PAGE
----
It may be useful for some difficult words, but not often as it lacks the study of correct pronunciation. It is better to hear the word from a teacher or native speaker first. (I think there should be dictionaries like that.)It would be better than to try pronouncing it from reading a transcription.
    Everyone has their own style. In your version, you took out part of what the writer meant by deleting "remember it" and not replacing or rewording it. Personally, I wouldn't have two sentences back to back that start off very similar and I would take the period out from before the parentheses... both are correct... but one is your style and one is mine.

    Rule 3. Periods go inside parentheses only if an entire sentence is inside the parentheses.
    Examples: Please read the analysis (I enclosed it as Attachment A.).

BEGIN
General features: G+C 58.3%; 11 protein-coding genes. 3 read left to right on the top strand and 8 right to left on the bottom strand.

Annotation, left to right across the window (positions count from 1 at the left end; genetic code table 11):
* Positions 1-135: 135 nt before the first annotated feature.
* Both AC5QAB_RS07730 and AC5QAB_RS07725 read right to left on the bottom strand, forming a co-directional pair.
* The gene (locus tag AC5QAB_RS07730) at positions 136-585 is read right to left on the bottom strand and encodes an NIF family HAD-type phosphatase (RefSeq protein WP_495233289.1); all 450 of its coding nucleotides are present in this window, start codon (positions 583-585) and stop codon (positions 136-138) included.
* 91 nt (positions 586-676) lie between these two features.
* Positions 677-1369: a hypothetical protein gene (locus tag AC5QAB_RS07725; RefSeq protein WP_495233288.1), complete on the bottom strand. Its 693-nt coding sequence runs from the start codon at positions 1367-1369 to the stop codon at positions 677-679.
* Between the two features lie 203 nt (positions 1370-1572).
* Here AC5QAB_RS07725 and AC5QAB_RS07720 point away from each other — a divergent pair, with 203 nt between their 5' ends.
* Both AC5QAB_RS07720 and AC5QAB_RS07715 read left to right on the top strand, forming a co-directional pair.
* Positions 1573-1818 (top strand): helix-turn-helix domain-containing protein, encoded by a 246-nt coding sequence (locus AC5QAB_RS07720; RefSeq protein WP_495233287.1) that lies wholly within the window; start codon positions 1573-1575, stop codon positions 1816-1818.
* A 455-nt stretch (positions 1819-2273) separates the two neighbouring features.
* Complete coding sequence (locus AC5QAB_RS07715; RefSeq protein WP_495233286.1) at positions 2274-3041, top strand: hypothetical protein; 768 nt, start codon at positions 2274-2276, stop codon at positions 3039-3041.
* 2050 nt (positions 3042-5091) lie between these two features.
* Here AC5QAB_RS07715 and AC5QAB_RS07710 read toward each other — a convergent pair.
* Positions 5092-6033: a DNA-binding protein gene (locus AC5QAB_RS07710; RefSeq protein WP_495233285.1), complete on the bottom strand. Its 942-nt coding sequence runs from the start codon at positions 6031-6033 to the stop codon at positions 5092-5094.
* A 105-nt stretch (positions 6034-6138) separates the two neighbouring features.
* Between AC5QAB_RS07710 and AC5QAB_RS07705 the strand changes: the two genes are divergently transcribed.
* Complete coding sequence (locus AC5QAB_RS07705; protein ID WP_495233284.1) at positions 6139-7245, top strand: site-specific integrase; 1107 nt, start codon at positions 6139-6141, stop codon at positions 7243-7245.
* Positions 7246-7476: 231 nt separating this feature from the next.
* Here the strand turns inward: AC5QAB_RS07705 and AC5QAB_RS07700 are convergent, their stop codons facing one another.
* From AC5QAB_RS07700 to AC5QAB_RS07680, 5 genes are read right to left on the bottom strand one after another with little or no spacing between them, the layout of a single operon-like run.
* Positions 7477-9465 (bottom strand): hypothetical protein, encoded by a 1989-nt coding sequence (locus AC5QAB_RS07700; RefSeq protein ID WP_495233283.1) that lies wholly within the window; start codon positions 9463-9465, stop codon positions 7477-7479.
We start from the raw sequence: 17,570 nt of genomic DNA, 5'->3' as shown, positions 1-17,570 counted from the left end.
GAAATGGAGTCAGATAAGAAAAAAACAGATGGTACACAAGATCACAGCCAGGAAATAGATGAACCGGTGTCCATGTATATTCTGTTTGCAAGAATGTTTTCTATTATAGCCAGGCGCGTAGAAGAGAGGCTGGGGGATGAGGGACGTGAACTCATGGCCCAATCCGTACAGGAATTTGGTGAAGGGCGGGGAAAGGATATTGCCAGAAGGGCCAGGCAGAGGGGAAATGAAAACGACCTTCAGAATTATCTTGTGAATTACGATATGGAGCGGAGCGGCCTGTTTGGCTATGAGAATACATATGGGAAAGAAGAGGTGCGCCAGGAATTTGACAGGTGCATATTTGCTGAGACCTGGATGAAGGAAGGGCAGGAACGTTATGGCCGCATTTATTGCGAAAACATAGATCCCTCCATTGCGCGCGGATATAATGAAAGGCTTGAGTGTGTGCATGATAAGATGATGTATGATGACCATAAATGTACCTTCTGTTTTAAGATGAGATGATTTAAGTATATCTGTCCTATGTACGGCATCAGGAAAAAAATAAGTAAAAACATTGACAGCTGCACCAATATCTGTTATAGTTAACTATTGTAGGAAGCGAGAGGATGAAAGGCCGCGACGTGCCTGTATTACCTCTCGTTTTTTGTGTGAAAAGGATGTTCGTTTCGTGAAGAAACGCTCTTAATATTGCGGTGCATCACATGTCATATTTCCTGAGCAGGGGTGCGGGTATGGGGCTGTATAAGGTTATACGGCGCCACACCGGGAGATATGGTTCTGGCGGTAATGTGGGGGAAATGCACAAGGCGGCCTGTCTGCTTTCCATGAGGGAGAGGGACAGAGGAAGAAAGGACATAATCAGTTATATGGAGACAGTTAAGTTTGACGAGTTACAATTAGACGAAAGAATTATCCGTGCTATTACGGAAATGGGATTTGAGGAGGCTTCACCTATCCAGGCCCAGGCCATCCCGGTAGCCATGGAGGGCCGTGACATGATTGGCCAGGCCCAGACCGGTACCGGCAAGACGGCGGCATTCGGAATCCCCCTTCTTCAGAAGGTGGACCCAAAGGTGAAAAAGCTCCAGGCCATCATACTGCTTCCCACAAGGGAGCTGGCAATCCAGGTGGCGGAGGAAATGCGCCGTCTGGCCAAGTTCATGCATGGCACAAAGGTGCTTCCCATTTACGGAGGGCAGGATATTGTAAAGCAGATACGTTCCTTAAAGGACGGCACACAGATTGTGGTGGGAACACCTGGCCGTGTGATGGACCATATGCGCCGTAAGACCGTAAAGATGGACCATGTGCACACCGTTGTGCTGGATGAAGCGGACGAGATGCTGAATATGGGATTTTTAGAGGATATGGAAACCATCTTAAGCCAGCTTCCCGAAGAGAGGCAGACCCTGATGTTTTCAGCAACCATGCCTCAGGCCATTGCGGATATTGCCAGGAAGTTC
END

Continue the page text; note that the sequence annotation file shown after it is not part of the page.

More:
OR
    Please read the analysis. (I enclosed it as Attachment A.)
    OR
    Please read the analysis (Attachment A).





    Quote Originally Posted by christineka
    I don't mind bad grammar from a non-native speaker, though- as long as I can understand the meaning. I know my Russian is far worse.
    Neither do I; however, on this forum we have been requested to correct others as much as possible.
    Ammonite likes this.
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    Way back in 1993-94, when I was teaching ESL in Moscow, I had a Russian friend who was kind of ABBA-crazed -- and his favorite song was "Take a Chance on Me". But he didn't know a word of English, so he'd just kind of hum the song (constantly) with nonsense syllables ("Chaka-cha, chaka-chika-cha"). Which, after a while, got on my nerves! So eventually I wrote out all the lyrics in Cyrillic: Иф ю чэйндж юр майнд, айм за фёрст ин лайн...

    And, needless to say, друг писал кипятком от радости ("my friend was peeing boiling water from joy") because he was so happy that he could finally sing the words in English! (Well, sort of... but it was less annoying than the "chaka-chaka-cha")

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    Just thought I'd report. My friend likes my transcription
    Кристина